Arab democracy at stake while royals protect their crown jewels

Image: Flickr, Steve Cadman
Image: Flickr, Steve Cadman

Geopolitics concerns the projection of power and influence across regional or global political-economic and social spaces.

For this reason, the Gulf Cooperation Council’s (GCC) decision to dispatch Saudi Arabian armed forces, and police from the UAE to Bahrain, does not bode well for the budding flowers of democracy trying bloom in the region.

The reason given for the deployment of GCC forces is to ‘protect government facilities,’ and additionally it is claimed that the deployment comes in response to a request by the Bahraini government.

Unarmed civilians in Bahrain, with justifiably deep grievances against the ruling Royalty and the government which actively excludes the majority of the population that happens to be Shia from political power and economic opportunity, are therefore forced to stare down the barrels of regional guns.

If regional armed forces are to use violence to crush the pro-democracy movement in Bahrain, they will possibly be sowing the seeds of upheaval inside Saudi Arabia as well. This, due to the fact that a small but vocal minority Shia’s in Saudi Arabia will view the crushing of their brethren’s revolt in Bahrain as a continuation of Arabian rulers’ grip on power.

Bahrain, although only a small island, means the world to the Persian Gulf’s Arab littoral states due to its strategic geographical position. Bahrain is furthermore home to the US navy’s fifth fleet, which ups the geostrategic stakes tremendously due to the fact that across the Persian Gulf lies Iran which has quietly, but surely been extending its own geopolitical influence in the region.

Saudi Arabia and the GCC states are therefore not only saying no to democracy in Bahrain and a normalisation of the political landscape to have the voice of the majority heard in government, but are also sending a firm message that Bahrain is a focal point for maintaining security for Arab states.

The GCC ‘invasion’ of Bahrain furthermore comes at an odd moment in the region.

On Saturday 12 March the Arab League officially called for a UN Security Council imposed no-fly zone over Libya. According to the Arab League this is due to the violence the Libyan government has used to quash its democratic revolt.

The Arab League argues that the Libyan government has lost its legitimacy. Libya’s response to this has, somewhat predictably, been a flat-out rejection of the League’s decision.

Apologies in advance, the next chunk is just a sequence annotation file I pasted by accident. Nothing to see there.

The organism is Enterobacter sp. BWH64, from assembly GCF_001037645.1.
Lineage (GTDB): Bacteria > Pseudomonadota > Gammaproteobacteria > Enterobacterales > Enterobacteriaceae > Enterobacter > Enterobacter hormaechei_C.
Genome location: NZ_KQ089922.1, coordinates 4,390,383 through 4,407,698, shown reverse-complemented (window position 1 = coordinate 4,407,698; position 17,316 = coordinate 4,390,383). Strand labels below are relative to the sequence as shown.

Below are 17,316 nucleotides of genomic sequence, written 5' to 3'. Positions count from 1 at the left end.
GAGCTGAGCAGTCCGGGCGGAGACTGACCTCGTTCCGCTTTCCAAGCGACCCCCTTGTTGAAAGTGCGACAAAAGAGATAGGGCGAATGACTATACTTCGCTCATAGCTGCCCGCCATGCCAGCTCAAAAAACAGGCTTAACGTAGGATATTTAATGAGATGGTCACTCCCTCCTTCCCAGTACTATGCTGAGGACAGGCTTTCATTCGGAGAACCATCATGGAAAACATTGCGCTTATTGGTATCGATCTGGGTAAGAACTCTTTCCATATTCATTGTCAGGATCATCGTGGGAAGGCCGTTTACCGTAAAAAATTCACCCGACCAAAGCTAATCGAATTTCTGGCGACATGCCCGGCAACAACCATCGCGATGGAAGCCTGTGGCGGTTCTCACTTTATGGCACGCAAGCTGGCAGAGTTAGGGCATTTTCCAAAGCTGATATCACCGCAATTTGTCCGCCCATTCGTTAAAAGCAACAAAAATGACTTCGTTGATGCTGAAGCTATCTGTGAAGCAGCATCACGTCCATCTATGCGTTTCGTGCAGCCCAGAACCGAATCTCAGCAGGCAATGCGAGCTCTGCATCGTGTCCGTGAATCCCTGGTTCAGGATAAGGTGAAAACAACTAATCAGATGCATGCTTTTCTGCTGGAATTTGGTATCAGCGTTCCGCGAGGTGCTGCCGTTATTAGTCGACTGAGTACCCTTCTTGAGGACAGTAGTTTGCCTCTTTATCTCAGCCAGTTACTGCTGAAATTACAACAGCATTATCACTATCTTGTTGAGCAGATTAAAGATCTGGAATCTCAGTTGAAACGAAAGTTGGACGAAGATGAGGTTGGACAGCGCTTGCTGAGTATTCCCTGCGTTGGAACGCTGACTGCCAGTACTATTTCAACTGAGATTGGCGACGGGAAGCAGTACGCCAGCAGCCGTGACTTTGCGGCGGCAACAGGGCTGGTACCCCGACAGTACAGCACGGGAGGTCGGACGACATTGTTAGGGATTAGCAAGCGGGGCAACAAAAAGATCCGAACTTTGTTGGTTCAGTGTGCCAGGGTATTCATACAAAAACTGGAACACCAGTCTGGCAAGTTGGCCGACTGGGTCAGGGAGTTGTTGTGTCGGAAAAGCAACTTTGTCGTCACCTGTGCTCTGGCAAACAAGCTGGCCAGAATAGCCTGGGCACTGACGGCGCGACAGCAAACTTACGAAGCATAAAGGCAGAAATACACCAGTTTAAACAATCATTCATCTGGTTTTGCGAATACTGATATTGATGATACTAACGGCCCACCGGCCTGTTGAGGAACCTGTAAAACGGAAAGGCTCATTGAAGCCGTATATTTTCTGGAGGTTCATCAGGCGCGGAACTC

But, why do the GCC countries that are also members of the Arab League then dispatch regional armed forces to Bahrain to quell a democratic uprising? Why, one can also ask, have the Arab League and GCC been quiet about pro-government forces killing pro-democracy activists in Yemen’s capital Sanaa? Why doesn’t the Arab League investigate claims that tear gas canisters used to quash the protests in Yemen may be spiked with nerve gas? Thirty Yemeni’s have died as a result of a frenetic government clampdown on pro-democracy protesters in the past two months.

With fast-paced political change washing across the region, it is somewhat strange that the Arab League called on the UN for the imposition of a no-fly zone over Libya. It is strange because several of the Arab League’s member states such as Oman, Bahrain, Yemen, and Mauritania are all, in one way or another, confronted with their own democratic revolts.

The GCC response to Bahrain, and the non-debate on democracy among the rulers of the Arab League clearly shows that there is no interest in supporting democracy, but is rather designed to protect the crown jewels of the royals that still rule the roost in the region.

The question in terms of Libya is therefore whether the move to call for a UN imposed no-fly zone is done in the spirit of protecting the pro-democracy movement, or is it designed to get rid of Gaddafi who has been a pain in the side for some of these countries in the past?

A further question to ask is thus whether rulers in other Arab League member states, who have themselves been at the helm for decades (with their own very questionable ‘democratic credentials’) will open their regimes democratic reforms?

No pro-active and forward looking stance on the future of democracy in the region has emerged from any of the regional bodies.

If Iraq’s arduous history of trying to form governments amidst war and sectarian strife, and signals of internal fragmentation in Bahrain, and Yemen is anything to go by, the biggest casualty of all may yet be democracy and those who are pushing for its implementation across the shifting sands of the Middle East.